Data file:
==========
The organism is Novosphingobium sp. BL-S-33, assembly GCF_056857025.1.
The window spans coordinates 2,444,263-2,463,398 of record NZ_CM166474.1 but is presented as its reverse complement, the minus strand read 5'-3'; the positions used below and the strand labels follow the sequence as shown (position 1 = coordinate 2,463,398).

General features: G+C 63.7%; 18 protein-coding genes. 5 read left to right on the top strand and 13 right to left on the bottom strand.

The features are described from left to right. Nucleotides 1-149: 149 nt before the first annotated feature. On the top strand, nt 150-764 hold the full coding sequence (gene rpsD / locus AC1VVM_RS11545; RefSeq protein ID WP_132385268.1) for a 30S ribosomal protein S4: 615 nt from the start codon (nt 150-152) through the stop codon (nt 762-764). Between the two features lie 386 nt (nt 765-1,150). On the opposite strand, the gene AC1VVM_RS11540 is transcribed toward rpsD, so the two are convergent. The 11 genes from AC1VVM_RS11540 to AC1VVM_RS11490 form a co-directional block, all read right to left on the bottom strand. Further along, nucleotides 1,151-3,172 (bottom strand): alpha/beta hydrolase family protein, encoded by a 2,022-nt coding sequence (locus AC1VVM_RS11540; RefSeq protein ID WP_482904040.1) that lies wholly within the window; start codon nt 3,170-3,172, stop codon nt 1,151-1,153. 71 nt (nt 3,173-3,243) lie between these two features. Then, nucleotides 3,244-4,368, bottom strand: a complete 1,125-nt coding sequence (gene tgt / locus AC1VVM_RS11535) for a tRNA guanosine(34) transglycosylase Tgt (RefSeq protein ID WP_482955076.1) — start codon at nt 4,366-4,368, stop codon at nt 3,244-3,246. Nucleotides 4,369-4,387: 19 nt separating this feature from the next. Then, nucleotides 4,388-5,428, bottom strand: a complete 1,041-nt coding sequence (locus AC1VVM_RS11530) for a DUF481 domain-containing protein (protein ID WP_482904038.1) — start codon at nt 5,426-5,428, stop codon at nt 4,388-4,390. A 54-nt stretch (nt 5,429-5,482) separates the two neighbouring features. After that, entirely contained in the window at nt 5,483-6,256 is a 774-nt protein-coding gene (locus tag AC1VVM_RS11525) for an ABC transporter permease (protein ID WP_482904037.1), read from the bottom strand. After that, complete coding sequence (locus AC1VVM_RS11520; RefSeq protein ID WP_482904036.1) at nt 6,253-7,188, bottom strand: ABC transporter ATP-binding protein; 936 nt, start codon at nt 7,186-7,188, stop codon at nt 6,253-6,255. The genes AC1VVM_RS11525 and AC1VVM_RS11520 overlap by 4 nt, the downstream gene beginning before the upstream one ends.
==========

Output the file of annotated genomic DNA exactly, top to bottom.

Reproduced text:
The organism is Novosphingobium sp. BL-S-33, assembly GCF_056857025.1.
The window spans coordinates 2,444,263-2,463,398 of record NZ_CM166474.1 but is presented as its reverse complement, the minus strand read 5'-3'; the positions used below and the strand labels follow the sequence as shown (position 1 = coordinate 2,463,398).

General features: G+C 63.7%; 18 protein-coding genes. 5 read left to right on the top strand and 13 right to left on the bottom strand.

The features are described from left to right. Nucleotides 1-149: 149 nt before the first annotated feature. On the top strand, nt 150-764 hold the full coding sequence (gene rpsD / locus AC1VVM_RS11545; RefSeq protein ID WP_132385268.1) for a 30S ribosomal protein S4: 615 nt from the start codon (nt 150-152) through the stop codon (nt 762-764). Between the two features lie 386 nt (nt 765-1,150). On the opposite strand, the gene AC1VVM_RS11540 is transcribed toward rpsD, so the two are convergent. The 11 genes from AC1VVM_RS11540 to AC1VVM_RS11490 form a co-directional block, all read right to left on the bottom strand. Further along, nucleotides 1,151-3,172 (bottom strand): alpha/beta hydrolase family protein, encoded by a 2,022-nt coding sequence (locus AC1VVM_RS11540; RefSeq protein ID WP_482904040.1) that lies wholly within the window; start codon nt 3,170-3,172, stop codon nt 1,151-1,153. 71 nt (nt 3,173-3,243) lie between these two features. Then, nucleotides 3,244-4,368, bottom strand: a complete 1,125-nt coding sequence (gene tgt / locus AC1VVM_RS11535) for a tRNA guanosine(34) transglycosylase Tgt (RefSeq protein ID WP_482955076.1) — start codon at nt 4,366-4,368, stop codon at nt 3,244-3,246. Nucleotides 4,369-4,387: 19 nt separating this feature from the next. Then, nucleotides 4,388-5,428, bottom strand: a complete 1,041-nt coding sequence (locus AC1VVM_RS11530) for a DUF481 domain-containing protein (protein ID WP_482904038.1) — start codon at nt 5,426-5,428, stop codon at nt 4,388-4,390. A 54-nt stretch (nt 5,429-5,482) separates the two neighbouring features. After that, entirely contained in the window at nt 5,483-6,256 is a 774-nt protein-coding gene (locus tag AC1VVM_RS11525) for an ABC transporter permease (protein ID WP_482904037.1), read from the bottom strand. After that, complete coding sequence (locus AC1VVM_RS11520; RefSeq protein ID WP_482904036.1) at nt 6,253-7,188, bottom strand: ABC transporter ATP-binding protein; 936 nt, start codon at nt 7,186-7,188, stop codon at nt 6,253-6,255. The genes AC1VVM_RS11525 and AC1VVM_RS11520 overlap by 4 nt, the downstream gene beginning before the upstream one ends.